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Sunday, Sep. 21, 2014

Ethanol plant will transform area cor n market

Monday, January 10, 2005

Corn to "get tight" in a hurry, livestock industry cost may rise

With tiling work complete on the 78-acre US BioEnergy ethanol plant site on the southeast edge of Albert City, it appears as though major earthwork will have to wait until spring as winter finally arrived the first week of the year.

There is no argument from anyone that the plant will raise corn prices in Buena Vista County. Another impact not yet fully anticipated is that on livestock feeders and grain companies who may feel profits tighten.

Kathy Showalter of PlanScape Partners, the development company working with US BioEnergy, said construction contract bids are out for earthwork on the ethanol plant that will need 40 million bushels of corn to produce 100 million gallons of ethanol yearly - more than the total production of the entire county.

Showalter said there will be 20-25 workers at the site beginning this spring with initial earthwork followed by about 125 as construction progresses into summer.

Buena Vista County farmers alone will not be able to supply all the corn needed for the plant. The county currently produces about 25 million bushels yearly, so the plant will depend on product being brought in from miles away as well.

That sounds simple enough, but corn is also needed for local livestock feed supplies, raw and processed. And there are also farmers who will choose to market grain elsewhere than the ethanol plant.

Troy Upah, manager of Ag Partners in Albert City, has been in the process of ironing out a contract to handle the huge corn supplies needed for the plant. "We've had some good discussion with that," Upah said.

Upah suspects corn will come from Clay and other area counties, undoubtedly driving up the cost of feed.

Dave Kier, owner of DFS in Newell, feels that the ethanol plant will be a big plus for corn producers.

"I don't think there's much doubt" of higher corn prices, Kier said. "It will make grain tight in the area," Kier said.

One factor that will also affect corn basis is the location of other ethanol plants, something Kier said will determine the real long-term impact. "Until now, livestock industry has been grain's biggest customer."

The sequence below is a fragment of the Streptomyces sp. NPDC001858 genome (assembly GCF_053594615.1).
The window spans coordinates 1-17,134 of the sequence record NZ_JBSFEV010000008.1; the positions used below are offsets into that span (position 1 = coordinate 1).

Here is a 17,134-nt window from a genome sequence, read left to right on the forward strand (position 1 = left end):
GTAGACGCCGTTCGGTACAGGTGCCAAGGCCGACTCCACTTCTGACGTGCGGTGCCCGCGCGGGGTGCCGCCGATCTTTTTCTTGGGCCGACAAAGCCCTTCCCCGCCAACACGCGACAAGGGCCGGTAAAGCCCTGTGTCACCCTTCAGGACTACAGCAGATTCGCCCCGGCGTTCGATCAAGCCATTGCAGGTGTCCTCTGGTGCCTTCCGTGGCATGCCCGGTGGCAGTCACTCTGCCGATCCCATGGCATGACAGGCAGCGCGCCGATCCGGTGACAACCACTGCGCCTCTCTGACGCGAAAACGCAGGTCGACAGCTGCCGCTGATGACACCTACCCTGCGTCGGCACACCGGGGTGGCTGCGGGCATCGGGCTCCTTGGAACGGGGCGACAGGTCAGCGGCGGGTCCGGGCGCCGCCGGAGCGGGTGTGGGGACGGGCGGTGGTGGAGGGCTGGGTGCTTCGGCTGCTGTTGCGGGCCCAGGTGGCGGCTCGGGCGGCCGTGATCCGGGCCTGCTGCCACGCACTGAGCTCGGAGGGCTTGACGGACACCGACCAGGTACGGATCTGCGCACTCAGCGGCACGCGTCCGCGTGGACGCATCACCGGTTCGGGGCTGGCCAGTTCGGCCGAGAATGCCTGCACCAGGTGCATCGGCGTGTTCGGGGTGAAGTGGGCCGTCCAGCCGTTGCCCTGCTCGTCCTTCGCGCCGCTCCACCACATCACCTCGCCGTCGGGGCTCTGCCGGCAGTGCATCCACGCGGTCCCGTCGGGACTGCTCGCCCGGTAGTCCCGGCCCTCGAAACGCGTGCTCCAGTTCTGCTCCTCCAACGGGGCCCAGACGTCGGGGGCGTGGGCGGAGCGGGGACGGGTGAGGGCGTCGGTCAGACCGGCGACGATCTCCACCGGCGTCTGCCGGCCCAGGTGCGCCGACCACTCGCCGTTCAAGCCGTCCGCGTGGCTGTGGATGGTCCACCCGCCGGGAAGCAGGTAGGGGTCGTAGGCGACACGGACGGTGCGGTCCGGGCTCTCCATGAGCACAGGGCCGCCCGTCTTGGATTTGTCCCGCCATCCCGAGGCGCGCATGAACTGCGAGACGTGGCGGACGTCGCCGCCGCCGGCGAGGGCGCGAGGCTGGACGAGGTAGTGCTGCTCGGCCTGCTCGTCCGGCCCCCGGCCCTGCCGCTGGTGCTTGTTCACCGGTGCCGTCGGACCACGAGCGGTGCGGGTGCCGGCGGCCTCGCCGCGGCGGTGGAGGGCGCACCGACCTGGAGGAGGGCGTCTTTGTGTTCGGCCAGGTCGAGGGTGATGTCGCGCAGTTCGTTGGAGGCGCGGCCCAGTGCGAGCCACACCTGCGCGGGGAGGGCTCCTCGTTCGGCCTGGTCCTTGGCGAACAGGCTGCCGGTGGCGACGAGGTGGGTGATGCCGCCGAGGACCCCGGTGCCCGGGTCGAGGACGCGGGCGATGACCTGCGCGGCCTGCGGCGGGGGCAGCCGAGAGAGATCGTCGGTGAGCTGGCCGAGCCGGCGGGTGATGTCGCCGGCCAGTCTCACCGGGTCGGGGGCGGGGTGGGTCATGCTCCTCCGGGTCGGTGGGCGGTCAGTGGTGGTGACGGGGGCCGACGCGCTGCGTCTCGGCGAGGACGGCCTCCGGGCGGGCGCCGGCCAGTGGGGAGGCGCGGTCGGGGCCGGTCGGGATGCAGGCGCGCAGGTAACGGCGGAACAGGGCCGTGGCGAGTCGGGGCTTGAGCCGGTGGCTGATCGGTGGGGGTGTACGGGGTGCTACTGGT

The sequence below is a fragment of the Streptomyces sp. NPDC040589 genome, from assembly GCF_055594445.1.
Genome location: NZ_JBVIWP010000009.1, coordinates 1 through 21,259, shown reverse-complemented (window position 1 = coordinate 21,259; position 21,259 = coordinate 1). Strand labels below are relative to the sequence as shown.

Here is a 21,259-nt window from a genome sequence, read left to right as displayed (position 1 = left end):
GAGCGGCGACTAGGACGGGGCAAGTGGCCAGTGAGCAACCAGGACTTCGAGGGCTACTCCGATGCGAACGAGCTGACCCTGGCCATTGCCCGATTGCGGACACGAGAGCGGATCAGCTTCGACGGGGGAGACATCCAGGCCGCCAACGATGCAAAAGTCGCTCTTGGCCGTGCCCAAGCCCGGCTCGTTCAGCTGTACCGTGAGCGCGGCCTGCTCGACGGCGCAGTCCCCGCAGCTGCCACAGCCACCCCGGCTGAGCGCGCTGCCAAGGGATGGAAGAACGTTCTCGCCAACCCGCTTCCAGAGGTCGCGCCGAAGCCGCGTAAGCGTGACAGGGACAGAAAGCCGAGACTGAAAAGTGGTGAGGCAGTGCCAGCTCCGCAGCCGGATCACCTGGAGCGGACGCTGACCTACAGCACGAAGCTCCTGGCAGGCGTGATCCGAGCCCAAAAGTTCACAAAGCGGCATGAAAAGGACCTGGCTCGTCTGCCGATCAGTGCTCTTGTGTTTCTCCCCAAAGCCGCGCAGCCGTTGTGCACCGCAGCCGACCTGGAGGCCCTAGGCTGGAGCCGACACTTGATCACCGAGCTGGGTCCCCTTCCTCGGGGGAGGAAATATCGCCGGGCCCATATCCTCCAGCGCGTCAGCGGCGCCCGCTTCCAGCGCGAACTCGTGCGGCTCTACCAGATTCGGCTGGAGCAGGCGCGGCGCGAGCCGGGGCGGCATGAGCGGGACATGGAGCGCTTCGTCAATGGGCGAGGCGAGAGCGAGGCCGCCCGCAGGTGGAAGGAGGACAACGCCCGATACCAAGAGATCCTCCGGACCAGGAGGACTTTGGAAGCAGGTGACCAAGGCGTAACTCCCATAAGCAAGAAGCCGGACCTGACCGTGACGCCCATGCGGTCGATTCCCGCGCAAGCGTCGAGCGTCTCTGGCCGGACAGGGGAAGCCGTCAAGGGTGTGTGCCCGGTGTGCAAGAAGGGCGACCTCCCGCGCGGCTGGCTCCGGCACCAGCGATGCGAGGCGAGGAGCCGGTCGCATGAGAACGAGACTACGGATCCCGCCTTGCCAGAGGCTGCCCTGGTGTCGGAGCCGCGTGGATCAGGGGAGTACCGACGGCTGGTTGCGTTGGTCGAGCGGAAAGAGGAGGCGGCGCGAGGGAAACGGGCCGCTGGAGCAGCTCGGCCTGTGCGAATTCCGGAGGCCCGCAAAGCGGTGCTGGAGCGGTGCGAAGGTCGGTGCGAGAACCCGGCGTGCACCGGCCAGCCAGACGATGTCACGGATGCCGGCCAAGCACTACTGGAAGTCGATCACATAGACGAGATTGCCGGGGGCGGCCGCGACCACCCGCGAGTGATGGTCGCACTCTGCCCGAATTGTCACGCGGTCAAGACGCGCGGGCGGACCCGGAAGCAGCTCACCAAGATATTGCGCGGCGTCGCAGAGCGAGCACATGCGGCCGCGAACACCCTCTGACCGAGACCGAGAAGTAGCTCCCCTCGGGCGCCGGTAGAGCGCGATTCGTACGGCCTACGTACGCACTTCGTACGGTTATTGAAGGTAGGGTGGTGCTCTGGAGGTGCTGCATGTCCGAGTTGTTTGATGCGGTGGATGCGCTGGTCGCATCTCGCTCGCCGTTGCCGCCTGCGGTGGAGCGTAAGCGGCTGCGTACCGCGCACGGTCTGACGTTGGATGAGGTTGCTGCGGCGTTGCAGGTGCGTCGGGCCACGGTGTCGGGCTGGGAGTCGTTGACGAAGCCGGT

If corn prices go high enough, Kier predicted some production could move outside the county to cheaper feed.

Kier knows firsthand the significance of livestock producers on grain prices. He estimates DFS grinds 35,000 to 40,000 bushels of corn daily, using about a third of the county's production. Bringing in an ethanol plant the size US BioEnergy proposes will certainly have added impact.

"It's a major deal," Kier aid. "I don't know how long it really can keep going like this."

Kier said the dry distiller grain byproduct from the plant might not be usable by smaller livestock such as hogs and turkeys due to high fiber and low protein. Who chooses to feed the byproduct, said Kier, will be a matter of economics.

While he favors energy independence, Kier questions why the ethanol industry as a whole should enjoy tax breaks while other industries do not.

"I don't know why the government's helping them at all," Kier said. He said a recent S&P study showed that the ethanol industry can't sustain itself.

While he doubts the corn basis will rise 7 to 10 cents, the level of some estimates, Kier said there will definitely be an impact.

"In the near term, it's going to tighten up basis which is going to affect livestock," Kier said. He suspects there could be a 3- to 5-cent increase in corn prices locally.

Buena Vista County Extension Ag Business Specialist Kris Kohl said for every three bushels of corn processed there will be a bushel of dry distiller grain byproduct. Kohl predicts the byproduct will replace bean meal for a lot of feeders.

Kohl noted that sale of dry distiller grains is essential to the profitability of any ethanol plant. "They can't just sell alcohol and make it go," Kohl said.

Kohl agreed that the plant could increase the cost of feeding livestock. "It has the potential," Kohl said. He said it is entirely possible that corn prices could go beyond Chicago's Mercantile or Board of Trade.

"If we have the corn and the pigs have to eat, the price has to go up," Kohl said. Post-flooding corn hit $5 here in July of 1994.



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